Apple Patent May Be Prelude To iGlasses - InformationWeek

InformationWeek is part of the Informa Tech Division of Informa PLC

This site is operated by a business or businesses owned by Informa PLC and all copyright resides with them.Informa PLC's registered office is 5 Howick Place, London SW1P 1WG. Registered in England and Wales. Number 8860726.

IoT
IoT
Mobile // Mobile Devices
News
4/17/2008
03:09 PM
Connect Directly
Google+
LinkedIn
Twitter
RSS
E-Mail
50%
50%

Apple Patent May Be Prelude To iGlasses

Among Apple's current products, the iPod, with its small video screen, would benefit the most from a head-mounted display.

Apple on Thursday filed two patent applications that describe improvements in head-mounted displays, which typically combine one or two small display screens with magnifying lenses inside a helmet or glasses.

In "Enhanced Image Display In Head-Mounted Displays," Apple claims that its approach provides "a wider field of view and [creates] a more natural viewing situation for a user of a head mounted display, which results in improved comfort and usability for head mounted displays."

Among Apple's current products, the iPod, with its small video screen, would benefit the most from a head-mounted display. While Apple does not specifically cite its iPod as a possible video source for wearers of the described head-mounted display, its patent application points out that the "external source can be a portable source."

The second patent,"Peripheral Treatment For Head-Mounted Displays," calls for a system using "a micro-electro-mechanical (MEM)/Laser display architecture." By using a MEM laser display, Apple hopes to avoid problems with existing head-mounted displays, namely the sensation of looking into a box and motion sickness that may be caused by limiting peripheral vision.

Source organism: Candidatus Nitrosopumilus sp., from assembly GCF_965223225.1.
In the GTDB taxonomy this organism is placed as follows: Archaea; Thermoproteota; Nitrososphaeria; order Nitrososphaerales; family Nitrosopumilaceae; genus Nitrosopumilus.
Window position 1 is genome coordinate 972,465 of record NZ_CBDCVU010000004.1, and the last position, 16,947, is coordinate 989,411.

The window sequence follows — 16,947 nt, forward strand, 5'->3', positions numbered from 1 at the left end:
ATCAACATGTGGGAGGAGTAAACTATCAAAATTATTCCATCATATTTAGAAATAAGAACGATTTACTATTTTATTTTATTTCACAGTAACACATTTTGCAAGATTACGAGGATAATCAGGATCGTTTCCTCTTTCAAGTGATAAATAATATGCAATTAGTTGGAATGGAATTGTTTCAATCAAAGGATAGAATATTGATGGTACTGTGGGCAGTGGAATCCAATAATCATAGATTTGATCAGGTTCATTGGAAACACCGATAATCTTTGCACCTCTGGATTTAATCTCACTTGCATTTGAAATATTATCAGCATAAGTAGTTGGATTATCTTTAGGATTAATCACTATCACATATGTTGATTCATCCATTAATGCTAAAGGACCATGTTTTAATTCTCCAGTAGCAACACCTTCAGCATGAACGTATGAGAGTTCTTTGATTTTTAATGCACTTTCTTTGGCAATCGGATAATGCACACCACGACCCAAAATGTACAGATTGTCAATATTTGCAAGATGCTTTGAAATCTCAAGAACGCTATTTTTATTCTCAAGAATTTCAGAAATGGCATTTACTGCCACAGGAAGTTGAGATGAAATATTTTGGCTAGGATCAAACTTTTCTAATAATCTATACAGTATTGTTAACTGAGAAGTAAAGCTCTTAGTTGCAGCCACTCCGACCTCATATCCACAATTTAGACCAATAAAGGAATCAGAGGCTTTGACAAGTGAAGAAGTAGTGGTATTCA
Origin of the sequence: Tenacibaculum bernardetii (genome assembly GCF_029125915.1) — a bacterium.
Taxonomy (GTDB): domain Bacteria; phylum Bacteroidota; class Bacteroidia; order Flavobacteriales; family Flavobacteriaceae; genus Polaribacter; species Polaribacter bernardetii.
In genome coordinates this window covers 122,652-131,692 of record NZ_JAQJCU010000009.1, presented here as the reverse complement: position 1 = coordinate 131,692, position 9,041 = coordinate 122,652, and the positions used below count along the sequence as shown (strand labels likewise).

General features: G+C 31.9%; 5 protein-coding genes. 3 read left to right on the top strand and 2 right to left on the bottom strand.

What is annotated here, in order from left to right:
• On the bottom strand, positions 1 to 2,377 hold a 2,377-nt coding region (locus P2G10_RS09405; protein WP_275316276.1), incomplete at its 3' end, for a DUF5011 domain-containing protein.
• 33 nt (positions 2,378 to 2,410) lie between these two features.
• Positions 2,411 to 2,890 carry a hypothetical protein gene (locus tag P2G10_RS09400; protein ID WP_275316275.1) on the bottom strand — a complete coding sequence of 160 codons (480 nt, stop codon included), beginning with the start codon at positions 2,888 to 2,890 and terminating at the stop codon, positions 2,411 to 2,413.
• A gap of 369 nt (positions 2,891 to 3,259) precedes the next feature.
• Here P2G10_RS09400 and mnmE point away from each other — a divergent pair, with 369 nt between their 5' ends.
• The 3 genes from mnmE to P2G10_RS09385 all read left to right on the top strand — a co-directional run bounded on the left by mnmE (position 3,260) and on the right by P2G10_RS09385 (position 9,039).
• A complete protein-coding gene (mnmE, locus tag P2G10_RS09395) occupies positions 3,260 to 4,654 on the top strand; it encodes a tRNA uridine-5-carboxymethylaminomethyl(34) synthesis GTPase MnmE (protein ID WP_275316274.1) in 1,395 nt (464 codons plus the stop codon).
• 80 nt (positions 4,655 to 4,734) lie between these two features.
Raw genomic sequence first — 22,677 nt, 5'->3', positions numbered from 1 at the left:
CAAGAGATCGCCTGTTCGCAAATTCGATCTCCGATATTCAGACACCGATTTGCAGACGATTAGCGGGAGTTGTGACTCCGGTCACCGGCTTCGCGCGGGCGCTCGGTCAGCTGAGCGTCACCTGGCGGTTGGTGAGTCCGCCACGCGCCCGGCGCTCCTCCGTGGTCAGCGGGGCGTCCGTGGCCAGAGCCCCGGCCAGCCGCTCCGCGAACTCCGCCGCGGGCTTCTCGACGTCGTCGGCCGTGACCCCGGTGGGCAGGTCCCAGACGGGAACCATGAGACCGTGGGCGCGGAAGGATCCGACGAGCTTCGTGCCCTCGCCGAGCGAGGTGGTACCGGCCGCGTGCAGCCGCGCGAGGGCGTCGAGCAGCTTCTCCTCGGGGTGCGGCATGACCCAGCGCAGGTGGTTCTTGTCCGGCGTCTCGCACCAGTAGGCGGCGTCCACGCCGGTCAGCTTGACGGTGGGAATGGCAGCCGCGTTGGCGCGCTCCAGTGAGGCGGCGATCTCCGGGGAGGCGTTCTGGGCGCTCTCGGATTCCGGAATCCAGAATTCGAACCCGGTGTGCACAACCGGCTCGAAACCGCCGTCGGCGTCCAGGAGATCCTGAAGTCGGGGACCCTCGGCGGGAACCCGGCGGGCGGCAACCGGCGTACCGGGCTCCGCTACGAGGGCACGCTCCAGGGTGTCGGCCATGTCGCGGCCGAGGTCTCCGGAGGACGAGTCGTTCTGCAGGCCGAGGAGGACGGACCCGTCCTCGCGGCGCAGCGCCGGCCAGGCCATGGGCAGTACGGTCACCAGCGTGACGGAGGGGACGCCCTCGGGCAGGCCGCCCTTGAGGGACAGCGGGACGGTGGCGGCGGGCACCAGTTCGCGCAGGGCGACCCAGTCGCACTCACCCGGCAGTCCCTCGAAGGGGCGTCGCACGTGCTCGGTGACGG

While Apple points out the shortcomings of OLED and LCoS microdisplays -- longevity, resolution, and rainbow effects, among others -- it also acknowledges potential issues with MEM laser systems. The second patent application notes that with MEM lasers, "there are currently some concerns about safety and power consumption."

Apple's ability to address those concerns will likely determine if and when its iGlasses become a reality. Having already weathered criticism about iPod-induced deafness, Apple no doubt is eager to avoid releasing a head-mounted display that might damage a wearer's vision.

We welcome your comments on this topic on our social media channels, or [contact us directly] with questions about the site.
Comment  | 
Print  | 
More Insights
News
The State of Chatbots: Pandemic Edition
Jessica Davis, Senior Editor, Enterprise Apps,  9/10/2020
Commentary
Deloitte on Cloud, the Edge, and Enterprise Expectations
Joao-Pierre S. Ruth, Senior Writer,  9/14/2020
Slideshows
Data Science: How the Pandemic Has Affected 10 Popular Jobs
Cynthia Harvey, Freelance Journalist, InformationWeek,  9/9/2020
White Papers
Register for InformationWeek Newsletters
Video
Current Issue
IT Automation Transforms Network Management
In this special report we will examine the layers of automation and orchestration in IT operations, and how they can provide high availability and greater scale for modern applications and business demands.
Slideshows
Flash Poll